A funny thing happened on the way to the mirror.
A wrinkle here, a grey hair there, a little extra weight around my hips, a sagging of the eyeylids. Yes, a very funny thing happened on the way to the mirror.
I got older.
And I hadn’t even noticed.
I pulled out boxes of old photos to try to recognise exactly when and where that change took place. Eighteen, with the bouffant hairdo my mother constructed on my head that made me look 55? Twenty-one, in the brown crimplene dress, when my grandmother came to tea to celebrate, and my mother’s only concern was whether our menstruating poodle Emma would soil the Maskreys suite and/or worse, my grandmother’s “Sunday best”?
Did the stress start to show when I moved to London in the early Eighties, living on State benefits and having to steal chicken drumsticks from events I gatecrashed? Or that first doomed love affair . . . and the next, and the next, and the next?
In which part of my ageing face lies the grief of losing my father, my dear cousin Sarah, and the many, many friends who died way before they should have? Are these new wrinkles the result of my own stresses over the past few years, largely financial, but marks that also bear the indentation of those close to me who have suffered far worse in terms of health?
I see the things I should have done: paths wrongly taken, things I should have said and didn’t, people I should have loved more, people I should have loved less. Paintings and music I should have enjoyed, books from which I should have learned, walks my legs should have taken, both literally and metaphorically, when other steps didn’t work out.
Yes, a funny thing happened on the way to the mirror.
But it’s a house not just of one mirror, but many; and they are, quite simply, life. If you stare straight into one, it’s possible to see only the things you have lost - but stare into your house of funny mirrors and see the full picture.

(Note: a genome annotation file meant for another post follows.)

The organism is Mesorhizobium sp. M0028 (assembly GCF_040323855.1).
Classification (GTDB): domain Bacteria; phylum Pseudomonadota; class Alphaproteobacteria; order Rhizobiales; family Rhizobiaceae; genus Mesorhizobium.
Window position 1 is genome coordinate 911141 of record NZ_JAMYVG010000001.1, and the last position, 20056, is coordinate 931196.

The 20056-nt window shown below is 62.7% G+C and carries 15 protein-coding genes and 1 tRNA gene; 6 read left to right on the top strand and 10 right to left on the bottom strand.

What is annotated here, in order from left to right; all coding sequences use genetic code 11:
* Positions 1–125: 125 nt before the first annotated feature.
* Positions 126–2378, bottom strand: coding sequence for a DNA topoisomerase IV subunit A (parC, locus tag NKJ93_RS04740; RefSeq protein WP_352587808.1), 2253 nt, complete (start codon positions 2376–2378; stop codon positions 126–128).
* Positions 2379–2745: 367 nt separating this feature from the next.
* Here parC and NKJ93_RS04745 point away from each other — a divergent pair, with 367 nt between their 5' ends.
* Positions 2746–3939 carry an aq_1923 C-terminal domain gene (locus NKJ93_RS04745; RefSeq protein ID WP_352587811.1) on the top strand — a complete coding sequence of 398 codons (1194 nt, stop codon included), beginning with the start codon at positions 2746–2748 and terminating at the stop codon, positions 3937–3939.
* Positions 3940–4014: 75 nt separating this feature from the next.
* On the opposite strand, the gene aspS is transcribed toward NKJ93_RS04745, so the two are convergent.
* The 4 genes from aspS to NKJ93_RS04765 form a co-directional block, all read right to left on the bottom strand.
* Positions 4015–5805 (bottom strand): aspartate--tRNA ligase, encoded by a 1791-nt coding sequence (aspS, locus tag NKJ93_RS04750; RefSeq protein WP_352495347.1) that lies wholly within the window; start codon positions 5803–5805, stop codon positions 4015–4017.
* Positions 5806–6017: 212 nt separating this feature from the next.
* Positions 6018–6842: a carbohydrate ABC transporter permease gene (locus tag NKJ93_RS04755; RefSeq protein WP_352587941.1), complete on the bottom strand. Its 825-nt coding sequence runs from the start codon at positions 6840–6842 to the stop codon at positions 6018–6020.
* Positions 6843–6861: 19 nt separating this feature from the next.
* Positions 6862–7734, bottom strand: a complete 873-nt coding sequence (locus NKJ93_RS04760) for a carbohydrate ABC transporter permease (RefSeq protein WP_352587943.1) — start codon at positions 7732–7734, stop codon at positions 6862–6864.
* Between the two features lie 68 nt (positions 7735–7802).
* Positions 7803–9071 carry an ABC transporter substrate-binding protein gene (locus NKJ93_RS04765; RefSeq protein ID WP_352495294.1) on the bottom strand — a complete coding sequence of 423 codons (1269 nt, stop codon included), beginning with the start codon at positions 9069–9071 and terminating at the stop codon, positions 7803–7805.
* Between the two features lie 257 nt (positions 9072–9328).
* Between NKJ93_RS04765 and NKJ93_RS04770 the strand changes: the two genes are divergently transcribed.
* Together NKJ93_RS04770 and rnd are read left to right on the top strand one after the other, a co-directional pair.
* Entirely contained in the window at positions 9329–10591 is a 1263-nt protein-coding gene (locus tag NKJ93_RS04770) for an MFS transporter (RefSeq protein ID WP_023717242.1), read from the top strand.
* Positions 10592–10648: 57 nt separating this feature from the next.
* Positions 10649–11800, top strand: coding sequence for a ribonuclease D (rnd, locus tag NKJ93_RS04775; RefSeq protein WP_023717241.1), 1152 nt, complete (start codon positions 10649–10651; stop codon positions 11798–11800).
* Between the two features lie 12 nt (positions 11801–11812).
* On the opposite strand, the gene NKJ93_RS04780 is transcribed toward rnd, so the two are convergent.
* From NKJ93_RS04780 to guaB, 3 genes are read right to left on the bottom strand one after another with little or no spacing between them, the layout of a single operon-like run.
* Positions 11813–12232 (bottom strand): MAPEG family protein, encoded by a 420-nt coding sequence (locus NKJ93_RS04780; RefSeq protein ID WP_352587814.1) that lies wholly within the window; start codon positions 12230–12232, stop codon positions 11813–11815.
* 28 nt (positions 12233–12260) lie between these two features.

I see the laughter of my father in my eyes, and also my mother, who is still with me. I see every wrinkle and line of a life that, despite its up and downs, is better than most could ever conceive of. Behind every mark of sorrow is a line of resurrection – not in the Biblical sense, but in the sense that I know I came through, and, if I have to, will do again. It hasn’t always been easy, and it might never be again, but all our faces, that are the reflection of our spirit, hold the hope and the knowledge that all is possible.
And I see my faults. Oh, yes, and they are many. Times I should not have got my tits out for the lads (oh, dear lord, yes); moments when I was insensitive to the points of view of others; jealousy, childishness, obsessive behaviour. Every which way I turn, another distorted vision of myself looks me in the eye. And d’you know what? That’s okay: because it’s all part of a very complex package that’s called being human. The mirror – or, rather, mirrors, never lie. But what really, really matters?
During the past few years, I have spent an inordinate amount of time worrying about whether I will lose my house; but in that time also, I have seen family and friends suffer both in their own health and in those of others close to them, in seemingly insurmountable circumstances. I have lost dear friends through illness. I am watching others endure pain because they don’t know what the future holds. Our health really is everything, and no bricks and mortar in the world can compete with the joy of a living heartbeat.
We live in a society in which people try to hold back the ageing process in so many ways: they look in the mirror and don’t like what they see. One young woman – beautiful, as it happens - died this week as a result of a liposuction procedure, which, weeks later, was deemed to have been the cause of the respiratory arrest that allegedly led to her death.
We spend too long looking in the mirror: looking to that which we can no longer change and looking to that over which we have no control. It is, ironically, though (and I am speaking only for myself), that lack of control I have come to embrace. We have none, and surrender is the best therapy.
So, while, today, I acknowledge that a funny thing happened on the way to the mirror, an altogether better and more extraordinary thing, happened: walking away from it.
At the end of the day, we all end up as broken glass anyway.
Let the reflections do what they will.
And let’s have fun with them while we can.